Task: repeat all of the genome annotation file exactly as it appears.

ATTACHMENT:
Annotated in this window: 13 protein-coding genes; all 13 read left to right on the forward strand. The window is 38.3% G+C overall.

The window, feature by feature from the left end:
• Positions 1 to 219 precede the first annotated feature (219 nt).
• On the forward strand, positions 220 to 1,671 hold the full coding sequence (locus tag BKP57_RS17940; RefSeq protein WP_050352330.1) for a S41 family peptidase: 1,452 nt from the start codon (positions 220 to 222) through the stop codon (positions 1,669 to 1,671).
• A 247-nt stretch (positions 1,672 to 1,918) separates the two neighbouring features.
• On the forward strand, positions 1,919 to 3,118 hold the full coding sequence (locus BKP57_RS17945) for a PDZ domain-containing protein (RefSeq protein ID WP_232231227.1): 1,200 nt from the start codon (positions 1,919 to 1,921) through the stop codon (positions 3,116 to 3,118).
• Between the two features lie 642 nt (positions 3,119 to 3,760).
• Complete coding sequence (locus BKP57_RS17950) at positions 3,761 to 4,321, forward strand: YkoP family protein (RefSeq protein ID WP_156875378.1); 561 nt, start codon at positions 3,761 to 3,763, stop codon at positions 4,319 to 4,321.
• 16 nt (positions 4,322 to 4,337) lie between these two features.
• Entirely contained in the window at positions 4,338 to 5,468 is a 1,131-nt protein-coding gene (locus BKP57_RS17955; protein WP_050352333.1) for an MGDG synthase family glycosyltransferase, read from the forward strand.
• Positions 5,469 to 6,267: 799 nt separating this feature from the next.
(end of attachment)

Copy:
Annotated in this window: 13 protein-coding genes; all 13 read left to right on the forward strand. The window is 38.3% G+C overall.

The window, feature by feature from the left end:
• Positions 1 to 219 precede the first annotated feature (219 nt).
• On the forward strand, positions 220 to 1,671 hold the full coding sequence (locus tag BKP57_RS17940; RefSeq protein WP_050352330.1) for a S41 family peptidase: 1,452 nt from the start codon (positions 220 to 222) through the stop codon (positions 1,669 to 1,671).
• A 247-nt stretch (positions 1,672 to 1,918) separates the two neighbouring features.
• On the forward strand, positions 1,919 to 3,118 hold the full coding sequence (locus BKP57_RS17945) for a PDZ domain-containing protein (RefSeq protein ID WP_232231227.1): 1,200 nt from the start codon (positions 1,919 to 1,921) through the stop codon (positions 3,116 to 3,118).
• Between the two features lie 642 nt (positions 3,119 to 3,760).
• Complete coding sequence (locus BKP57_RS17950) at positions 3,761 to 4,321, forward strand: YkoP family protein (RefSeq protein ID WP_156875378.1); 561 nt, start codon at positions 3,761 to 3,763, stop codon at positions 4,319 to 4,321.
• 16 nt (positions 4,322 to 4,337) lie between these two features.
• Entirely contained in the window at positions 4,338 to 5,468 is a 1,131-nt protein-coding gene (locus BKP57_RS17955; protein WP_050352333.1) for an MGDG synthase family glycosyltransferase, read from the forward strand.
• Positions 5,469 to 6,267: 799 nt separating this feature from the next.